The mayor of the small town of Ador in Spain Joan Faus Vittoria decreed a three-hour nap in the middle of a working day for all its residents and workers. The Spanish rite of a siesta, a cultural phenomenon has been given official sanction. So each afternoon Ador becomes a ghost village with its people napping. If only such naps can be extended to the enervating afternoons of our country, many of our babus would be immensely gratified. Imagine dispensing with all those meetings where many of them are anyway catching their forty winks while the meetings are lost in monologues. Of course the workaholics among us with their holier-than- thou work ethic stinting on their sleep and suffering health hazards would benefit from this compulsory respite.
Power naps taken during working hours to restore one’s alertness and quickly revitalise the subject have become part of corporate lore the world over. The expression has been coined by Cornell University social psychologist James Mass, also the author of the New York Times bestseller Power Sleep. Special nap rooms are set up in offices with sleeping pods, chairs, recliners and other sleep-promoting equipment to improve the nappers’ mental and physical wellbeing, thereby enhancing their efficiency and productivity and their propensity to meet daunting challenges and take the right decisions. Whether that actually happens would be perhaps the stuff of further painstaking research. In Japan, where the concept was introduced, the power nap goes by the name of inemuri, the Japanese practice of sleeping on the job. The word in the literal sense is “sleeping while present”. The philosophy is that an employee spends so much time working that he sleeps too little at home. Hence the necessity of a power nap. There is also the coffee nap where drinking a cup of coffee is the one thing before a short 15- minute nap. Sleep techniques are extended even to children with the Swedish behavioural psychologist Carl-Johan Forssen Ehrlin writing The Rabbit Who Wants to Fall Asleep to help children sleep. The 19th century Romantic poet Samuel Taylor Coleridge composed Kubla Khan one night immediately after he had a vision in his sleep. He experienced an opium-influenced dream on reading a work describing ‘Xanadu’, the summer palace of the Chinese emperor Kubla Khan.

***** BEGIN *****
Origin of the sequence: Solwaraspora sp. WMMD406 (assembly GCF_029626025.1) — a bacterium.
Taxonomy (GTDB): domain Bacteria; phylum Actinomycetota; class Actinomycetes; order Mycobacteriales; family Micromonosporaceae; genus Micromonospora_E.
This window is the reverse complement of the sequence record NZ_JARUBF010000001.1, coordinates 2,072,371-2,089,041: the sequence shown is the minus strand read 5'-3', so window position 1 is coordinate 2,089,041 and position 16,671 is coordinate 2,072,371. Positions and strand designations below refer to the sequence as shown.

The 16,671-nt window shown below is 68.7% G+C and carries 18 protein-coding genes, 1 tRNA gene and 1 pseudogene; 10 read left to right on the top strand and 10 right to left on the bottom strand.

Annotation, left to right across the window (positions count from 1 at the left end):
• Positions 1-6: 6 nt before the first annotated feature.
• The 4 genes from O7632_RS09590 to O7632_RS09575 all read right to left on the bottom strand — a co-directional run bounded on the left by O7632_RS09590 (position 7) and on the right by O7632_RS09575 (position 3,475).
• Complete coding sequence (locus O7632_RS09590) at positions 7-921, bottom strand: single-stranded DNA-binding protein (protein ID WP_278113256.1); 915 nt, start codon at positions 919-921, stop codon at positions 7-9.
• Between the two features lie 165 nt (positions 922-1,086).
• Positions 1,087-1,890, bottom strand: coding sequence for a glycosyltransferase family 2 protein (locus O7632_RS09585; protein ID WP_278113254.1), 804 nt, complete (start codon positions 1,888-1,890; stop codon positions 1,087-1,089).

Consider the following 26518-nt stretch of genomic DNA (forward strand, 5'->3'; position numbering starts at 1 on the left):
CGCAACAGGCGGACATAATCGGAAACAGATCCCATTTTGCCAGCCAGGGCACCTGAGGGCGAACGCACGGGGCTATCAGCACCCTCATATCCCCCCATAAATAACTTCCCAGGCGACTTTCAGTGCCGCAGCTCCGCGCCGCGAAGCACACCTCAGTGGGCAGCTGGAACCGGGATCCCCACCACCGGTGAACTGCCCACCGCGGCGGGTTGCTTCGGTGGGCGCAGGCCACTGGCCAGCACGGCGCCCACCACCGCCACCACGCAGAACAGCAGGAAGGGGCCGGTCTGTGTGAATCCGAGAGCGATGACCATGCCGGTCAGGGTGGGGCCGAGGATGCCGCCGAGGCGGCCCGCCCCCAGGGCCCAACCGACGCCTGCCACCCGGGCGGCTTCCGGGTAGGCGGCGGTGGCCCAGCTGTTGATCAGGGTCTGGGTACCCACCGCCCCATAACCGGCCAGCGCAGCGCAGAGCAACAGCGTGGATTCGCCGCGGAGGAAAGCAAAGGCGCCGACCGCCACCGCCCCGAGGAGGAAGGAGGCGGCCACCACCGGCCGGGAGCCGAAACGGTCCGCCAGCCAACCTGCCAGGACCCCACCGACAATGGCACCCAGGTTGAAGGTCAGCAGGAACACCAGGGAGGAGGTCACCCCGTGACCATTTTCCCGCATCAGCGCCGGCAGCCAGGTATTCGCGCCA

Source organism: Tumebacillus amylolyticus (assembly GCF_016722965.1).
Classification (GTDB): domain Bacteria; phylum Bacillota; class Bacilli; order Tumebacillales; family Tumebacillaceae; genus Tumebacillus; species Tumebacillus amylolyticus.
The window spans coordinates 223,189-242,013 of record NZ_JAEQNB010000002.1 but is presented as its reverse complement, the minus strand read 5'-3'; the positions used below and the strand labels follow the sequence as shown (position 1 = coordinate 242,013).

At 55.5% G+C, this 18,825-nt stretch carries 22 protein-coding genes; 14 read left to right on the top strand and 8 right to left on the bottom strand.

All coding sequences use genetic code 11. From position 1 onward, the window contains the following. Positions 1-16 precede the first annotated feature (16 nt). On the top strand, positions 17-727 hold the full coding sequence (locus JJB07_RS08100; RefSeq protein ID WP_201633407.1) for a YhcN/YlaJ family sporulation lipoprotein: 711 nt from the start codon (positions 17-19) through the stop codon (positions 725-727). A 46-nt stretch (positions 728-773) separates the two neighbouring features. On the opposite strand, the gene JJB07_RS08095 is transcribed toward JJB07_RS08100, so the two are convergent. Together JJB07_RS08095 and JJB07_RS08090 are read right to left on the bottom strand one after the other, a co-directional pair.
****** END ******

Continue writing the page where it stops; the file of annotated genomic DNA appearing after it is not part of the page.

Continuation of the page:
Sleep rules a third of our life and is the most welcome spell in a weary world forever on the run. A time to restore frayed nerves and rejuvenate the soul, a time to dream and shelve the travails of living, in short, a deliverance at the end of the day. It is indeed an escape to a more serene world, a lull in the incessant activity of living where everything seems possible. Sleep is a stimulant of that mighty leveller, ‘death’s counterfeit’, which takes us all by turn. We die every day to come alive the next till there comes a day where there is no wakening. There is the sleep of the child in repose, a dreamless sleep of unalloyed bliss unconcerned about what the next day would bring. There is the sleep of the honest man who does his job without fear or favour with a clear conscience. There is the sleep of the guilt-ridden, where nightmares rage and a beleaguered conscience comes alive with skeletons rattling in their cupboards. Guilt and sorrow defy sleep as when Macbeth says to his doctor ‘Canst thou not minister to a mind deceased/pluck out from the memory a rooted sorrow/ raze out the written troubles of the brain?”
There is something ineffably sad about the inert body of a sleeper, the passivity and the mere innocence sleep projects, however strong or weak, virtuous or wicked. There are those who enjoy the luxury of sleep in state-of-the-art bedrooms and there are those who have the pavement for bed and the sky for a roof. Yet they sleep and, perhaps, they sleep more soundly. In the end, there is Shakespeare to tell us “We are such stuff as dreams are made on, and our little life is rounded with a sleep.”